sungby the mainstream bards have little incommon with the women’s songs.Women sing for themselves, the malebard sings for the public. Theirapproaches to the epic and to the actof singing are totally different. Theprofessional bard sings of Ram. Thevillage woman sings of Sita.Ten common sub-themes may bederived from these songs which arehighly relevant to women’s lives inIndia today, especially rural women:1.Sita, the foundling. The girl childas the essential orphan.2.The worry of the parents overgetting their daughter married.3.Child marriage and its concerns.4.The giving-away songs.5.The in-laws and the bride, thenature of domestic abuse.6.The golden deer. Blaming thevictim. The ‘she asked for it’mentality.7.The woman’s desperate need tobear a son to keep her place inpatriarchal society and the valueof male life.8.Pregnancy—the cravings, thedesire to be spoilt a bit.9.Childbirth under dire conditions.10.Abandonment. Facing rejectionand dispossession of one’s socialidentity.It is not hard to see what purposethe Sita myth serves in the life of ruralwomen. It offers them a persona anda voice.These themes, obviously, have noreligious significance, and do notconcern men very much. These aresongs that deal with the most difficultor dangerous areas of a woman’s life,the intense moments of insecurity orphysical risk. They do not complainabout hard work or poverty; all thesongs complain about neglect anddenial of their rights. The songs showus that a woman has no social identityof her own, her husband lends her hisidentity and defines hers by it. TheSita songs are the songs throughwhich we can hear the voice of thesilent majority, whereas the epics singthe glory of the powerful few. Let ussee how these songs deal with thetopics we have just indicated.Each language seems to have itsown special touch while dealing withSita’s travails. For example, Marathiseems to be the only one of thesefour languages which has the detailedaccounts of Sita’s sufferings at thehands of the in-laws and the uselesshusband who plays into their hands.And songs depicting Janak’sdesperation for finding a husband forSita recur the most in Maithili. Thesupport that Sita receives from all thewomen of the household when sheis being sent off to the forest is to befound only in Telugu songs. TheBengali songs probably use the mostharsh words about Ram, althoughpractically every woman worth hersalt in the other languages criticiseshim too. In Bengali, he is portrayedas not only jealous and suspicious,but termed ‘stone-hearted’ and a‘sinner’. Chandrabati calls Ram aderanged wimp, and to make thepicture clearer, describes him in a waythat makes him appear closer to adragon than a king. She also holdshim responsible for the fall of Ayodhya. Ironically, this did cometrue 400 years later in 1992, with thedestruction of the Babri Masjid byRam-worshipping fanatics. Acrossthe country, village women haveincredible identification with Sita, andthough they have affection for Ramthe child, or Ram the lover, they dosee him as a tyrant and an unjusthusband. Never mind that Ram is agod and is presently on a comeback trail to save the world. In thesewomen’s folk songs, he will alwaysbe less than a perfect man, and a farcry from a hero.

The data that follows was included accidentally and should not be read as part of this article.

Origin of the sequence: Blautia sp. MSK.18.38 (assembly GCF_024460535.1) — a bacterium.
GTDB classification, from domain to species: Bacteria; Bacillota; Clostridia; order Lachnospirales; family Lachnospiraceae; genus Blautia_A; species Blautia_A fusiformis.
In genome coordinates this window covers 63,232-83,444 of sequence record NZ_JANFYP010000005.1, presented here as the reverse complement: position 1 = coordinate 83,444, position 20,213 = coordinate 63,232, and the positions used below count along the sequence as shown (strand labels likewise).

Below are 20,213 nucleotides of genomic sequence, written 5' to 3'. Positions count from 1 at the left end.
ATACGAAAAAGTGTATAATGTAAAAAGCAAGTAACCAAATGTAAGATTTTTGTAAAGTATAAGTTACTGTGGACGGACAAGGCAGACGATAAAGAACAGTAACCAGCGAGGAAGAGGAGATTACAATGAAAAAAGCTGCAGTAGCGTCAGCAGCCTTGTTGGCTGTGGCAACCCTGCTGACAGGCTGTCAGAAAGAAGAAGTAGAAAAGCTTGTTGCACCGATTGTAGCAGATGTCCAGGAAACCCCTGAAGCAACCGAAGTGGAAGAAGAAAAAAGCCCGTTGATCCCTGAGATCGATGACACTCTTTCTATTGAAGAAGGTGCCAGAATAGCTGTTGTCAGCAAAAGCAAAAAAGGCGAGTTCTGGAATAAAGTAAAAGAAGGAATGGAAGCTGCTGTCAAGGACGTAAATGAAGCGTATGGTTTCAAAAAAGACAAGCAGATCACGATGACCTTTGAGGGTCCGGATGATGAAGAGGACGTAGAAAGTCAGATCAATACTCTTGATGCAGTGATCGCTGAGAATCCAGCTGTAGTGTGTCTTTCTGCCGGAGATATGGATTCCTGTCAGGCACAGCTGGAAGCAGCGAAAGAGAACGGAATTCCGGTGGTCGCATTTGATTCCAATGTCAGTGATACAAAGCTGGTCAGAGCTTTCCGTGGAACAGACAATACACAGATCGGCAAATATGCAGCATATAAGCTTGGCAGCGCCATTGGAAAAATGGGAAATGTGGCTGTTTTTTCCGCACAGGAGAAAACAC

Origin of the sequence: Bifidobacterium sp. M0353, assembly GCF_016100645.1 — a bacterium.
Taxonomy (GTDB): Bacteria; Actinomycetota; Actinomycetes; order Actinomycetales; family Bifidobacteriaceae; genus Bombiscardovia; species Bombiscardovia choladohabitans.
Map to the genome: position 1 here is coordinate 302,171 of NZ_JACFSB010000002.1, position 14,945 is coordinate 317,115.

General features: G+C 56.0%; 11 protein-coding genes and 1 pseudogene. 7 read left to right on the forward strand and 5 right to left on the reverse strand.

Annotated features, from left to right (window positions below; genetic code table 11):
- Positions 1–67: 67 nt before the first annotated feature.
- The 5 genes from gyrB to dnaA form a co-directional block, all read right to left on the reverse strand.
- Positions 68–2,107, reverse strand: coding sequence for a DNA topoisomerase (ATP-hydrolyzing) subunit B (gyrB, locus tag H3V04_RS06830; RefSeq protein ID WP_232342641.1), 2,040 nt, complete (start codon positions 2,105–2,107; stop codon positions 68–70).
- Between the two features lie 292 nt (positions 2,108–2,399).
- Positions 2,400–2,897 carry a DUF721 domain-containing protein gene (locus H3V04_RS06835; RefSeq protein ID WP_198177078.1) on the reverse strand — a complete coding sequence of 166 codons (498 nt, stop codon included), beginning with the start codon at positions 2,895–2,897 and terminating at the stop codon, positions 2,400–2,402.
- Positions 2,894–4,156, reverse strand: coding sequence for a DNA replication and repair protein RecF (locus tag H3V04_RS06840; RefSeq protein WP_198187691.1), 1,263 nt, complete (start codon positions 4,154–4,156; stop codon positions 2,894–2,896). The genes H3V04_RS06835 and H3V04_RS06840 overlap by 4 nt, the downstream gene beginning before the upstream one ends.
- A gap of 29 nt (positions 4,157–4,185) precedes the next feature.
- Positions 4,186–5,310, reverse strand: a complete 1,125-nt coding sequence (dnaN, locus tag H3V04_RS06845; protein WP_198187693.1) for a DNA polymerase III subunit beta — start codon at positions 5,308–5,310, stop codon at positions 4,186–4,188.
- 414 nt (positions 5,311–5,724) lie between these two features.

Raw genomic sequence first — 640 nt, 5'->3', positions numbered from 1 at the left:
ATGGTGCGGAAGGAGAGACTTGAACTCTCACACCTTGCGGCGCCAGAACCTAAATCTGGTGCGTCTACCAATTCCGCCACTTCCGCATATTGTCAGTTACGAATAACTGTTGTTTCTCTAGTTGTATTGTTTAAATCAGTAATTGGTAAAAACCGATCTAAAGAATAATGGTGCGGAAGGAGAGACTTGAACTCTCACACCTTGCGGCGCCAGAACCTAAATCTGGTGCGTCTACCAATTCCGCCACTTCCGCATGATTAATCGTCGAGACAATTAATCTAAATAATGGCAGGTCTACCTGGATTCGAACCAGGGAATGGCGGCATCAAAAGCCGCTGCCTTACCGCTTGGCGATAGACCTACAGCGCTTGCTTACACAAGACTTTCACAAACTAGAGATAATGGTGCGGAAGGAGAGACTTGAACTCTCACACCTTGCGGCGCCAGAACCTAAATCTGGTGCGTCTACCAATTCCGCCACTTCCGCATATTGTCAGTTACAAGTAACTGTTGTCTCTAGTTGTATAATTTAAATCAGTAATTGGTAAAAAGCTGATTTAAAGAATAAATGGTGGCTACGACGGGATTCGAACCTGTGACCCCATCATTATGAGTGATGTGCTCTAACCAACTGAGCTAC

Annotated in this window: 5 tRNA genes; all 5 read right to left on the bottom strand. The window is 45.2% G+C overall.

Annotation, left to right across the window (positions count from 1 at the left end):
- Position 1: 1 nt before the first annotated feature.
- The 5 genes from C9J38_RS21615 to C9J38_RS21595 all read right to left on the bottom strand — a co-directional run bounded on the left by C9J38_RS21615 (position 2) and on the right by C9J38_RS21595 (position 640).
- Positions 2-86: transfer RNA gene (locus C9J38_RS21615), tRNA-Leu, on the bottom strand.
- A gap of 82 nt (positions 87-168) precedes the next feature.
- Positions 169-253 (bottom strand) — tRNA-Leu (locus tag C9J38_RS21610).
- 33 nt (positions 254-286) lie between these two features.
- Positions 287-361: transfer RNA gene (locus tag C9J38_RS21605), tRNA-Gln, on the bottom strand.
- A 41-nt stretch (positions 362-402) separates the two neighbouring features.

Sita the Foundling